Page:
# 7.1: Introduction to Rotation

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Molecules rotate as well as vibrate. Transitions between rotational energy levels in molecules generally are found in the far infrared and microwave regions of the electromagnetic spectrum. A rotational spectrum of a simple diatomic molecule is illustrated in Figure \(\PageIndex{1}\) and quantitative information about this spectrum is given in Table 7.2 near the end of this chapter. Notice that the lines are nearly equally spaced and vary in intensity. In this chapter, we will see that the magnitude of the molecule's moment of inertia causes rotational transitions to lie in these spectral regions. We also will learn why the lines are nearly equally spaced and vary in intensity. Such spectra can be used to determine bond lengths, and even bond angles in polyatomic molecules.

To develop a description of the rotational states, we will consider the molecule to be a rigid object, i.e. the bond lengths are fixed and the molecule cannot vibrate. This model for rotation is called the rigid-rotor model. It is a good approximation (even though a molecule vibrates as it rotates, and the bonds are elastic rather than rigid) because the amplitude of the vibration is small compared to the bond length.

The rotation of a rigid object in space is very simple to visualize. Pick up any object and rotate it. There are orthogonal rotations about each of the three Cartesian coordinate axes just as there are orthogonal translations in each of the directions in three-dimensional space; see Figures \(\PageIndex{2}\) and \(\PageIndex{3}\). The rotations are said to be orthogonal because one can not describe a rotation about one axis in terms of rotations about the other axes just as one can not describe a translation along the x-axis in terms of translations along the y- and z-axes. For a linear molecule, the motion around the interatomic axis (x-axis) is not a rotation.

In this chapter we consider the case of a diatomic molecule. Solving the Schrödinger equation for rotational motion will give us the rotational energies and angular momenta, the wavefunctions associated with these energy levels and angular momenta, and the quantum numbers that serve to label the energy levels, angular momenta, and wavefunctions. The quantum numbers appear because of boundary conditions imposed on the wavefunctions.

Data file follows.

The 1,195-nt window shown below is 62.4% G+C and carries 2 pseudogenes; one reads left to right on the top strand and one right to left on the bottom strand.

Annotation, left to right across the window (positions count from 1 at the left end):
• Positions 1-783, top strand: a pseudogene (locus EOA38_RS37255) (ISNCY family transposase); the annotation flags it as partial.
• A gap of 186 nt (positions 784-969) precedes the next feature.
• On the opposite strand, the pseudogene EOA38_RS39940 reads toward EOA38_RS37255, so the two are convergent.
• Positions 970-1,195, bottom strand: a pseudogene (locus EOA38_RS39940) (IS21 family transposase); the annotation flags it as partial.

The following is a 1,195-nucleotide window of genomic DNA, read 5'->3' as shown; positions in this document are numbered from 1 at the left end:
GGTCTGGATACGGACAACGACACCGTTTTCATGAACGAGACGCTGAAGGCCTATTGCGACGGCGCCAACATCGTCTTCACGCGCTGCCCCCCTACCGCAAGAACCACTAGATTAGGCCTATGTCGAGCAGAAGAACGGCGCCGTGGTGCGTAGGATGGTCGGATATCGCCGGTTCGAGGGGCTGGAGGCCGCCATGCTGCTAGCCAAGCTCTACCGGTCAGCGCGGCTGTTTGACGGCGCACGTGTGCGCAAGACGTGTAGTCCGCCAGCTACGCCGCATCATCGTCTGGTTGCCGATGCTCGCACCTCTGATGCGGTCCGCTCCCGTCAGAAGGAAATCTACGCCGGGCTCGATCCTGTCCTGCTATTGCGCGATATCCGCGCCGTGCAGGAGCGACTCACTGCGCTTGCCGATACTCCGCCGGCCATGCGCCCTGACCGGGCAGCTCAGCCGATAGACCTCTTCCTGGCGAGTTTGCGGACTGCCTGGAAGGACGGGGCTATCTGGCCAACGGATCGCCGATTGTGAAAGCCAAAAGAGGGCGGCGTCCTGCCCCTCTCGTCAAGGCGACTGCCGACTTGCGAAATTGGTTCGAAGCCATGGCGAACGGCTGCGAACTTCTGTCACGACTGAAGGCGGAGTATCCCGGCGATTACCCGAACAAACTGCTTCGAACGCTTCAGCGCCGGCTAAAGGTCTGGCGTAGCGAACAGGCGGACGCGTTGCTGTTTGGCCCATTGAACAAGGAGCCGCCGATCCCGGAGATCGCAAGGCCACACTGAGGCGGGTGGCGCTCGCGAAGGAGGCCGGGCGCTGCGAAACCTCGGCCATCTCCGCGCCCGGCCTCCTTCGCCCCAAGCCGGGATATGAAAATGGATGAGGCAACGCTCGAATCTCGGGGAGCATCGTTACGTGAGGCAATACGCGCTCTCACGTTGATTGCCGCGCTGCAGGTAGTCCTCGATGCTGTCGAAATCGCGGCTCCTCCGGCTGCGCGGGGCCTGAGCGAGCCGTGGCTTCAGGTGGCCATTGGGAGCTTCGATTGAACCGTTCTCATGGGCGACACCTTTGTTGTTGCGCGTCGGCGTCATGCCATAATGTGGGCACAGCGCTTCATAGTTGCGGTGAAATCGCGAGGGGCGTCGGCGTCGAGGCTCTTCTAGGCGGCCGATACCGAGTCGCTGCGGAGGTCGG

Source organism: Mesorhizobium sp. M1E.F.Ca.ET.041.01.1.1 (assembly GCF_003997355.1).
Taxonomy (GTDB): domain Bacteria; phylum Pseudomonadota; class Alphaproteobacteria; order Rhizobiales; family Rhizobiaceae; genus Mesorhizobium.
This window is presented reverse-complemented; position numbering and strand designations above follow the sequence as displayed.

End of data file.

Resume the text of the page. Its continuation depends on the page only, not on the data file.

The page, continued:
We will find that the energy of rotation is quantized. This quantization and the selection rules for spectroscopic transitions between the various energy levels lead to the absorption lines seen in the rotational spectrum in Figure \(\PageIndex{1}\). The angular momentum also is quantized, which means that only certain values of the angular momentum are possible, and, when some direction is uniquely defined by an electric or magnetic field, only certain orientations of the rotating molecule in space are possible. This restriction on orientation is called space quantization.

As you can see in Figure \(\PageIndex{4}\) and Exercise \(\PageIndex{1}\), the angular momentum vector for a classical rotating system is perpendicular to the plane of rotation. The direction of the vector is given by applying the right-hand rule to the direction of rotation. The orientation of a classical rotating diatomic molecule therefore is defined by the plane in which the internuclear axis lies during rotation or by the direction of the angular momentum vector, which is perpendicular to this plane. The direction of the angular momentum vector is called the axis-of-rotation. Angular momentum vectors are useful because they provide a shorthand way to represent the classical motion of a rotating diatomic molecule. Given only an angular momentum vector, it is possible to reconstruct the direction and plane of rotation in addition to the magnitude of the angular momentum, which is in turn a function of the reduced mass, bond length, and angular velocity of the rotating molecule.

The material in this chapter is very important because the wavefunctions obtained by solving the Schrödinger equation for rotational motion also will be used to describe the hydrogen atom in the next chapter. The hydrogen atom wavefunctions, in turn, are the key to understanding atomic and molecular structure and chemical reactivity.

## Contributors

David M. Hanson, Erica Harvey, Robert Sweeney, Theresa Julia Zielinski ("Quantum States of Atoms and Molecules")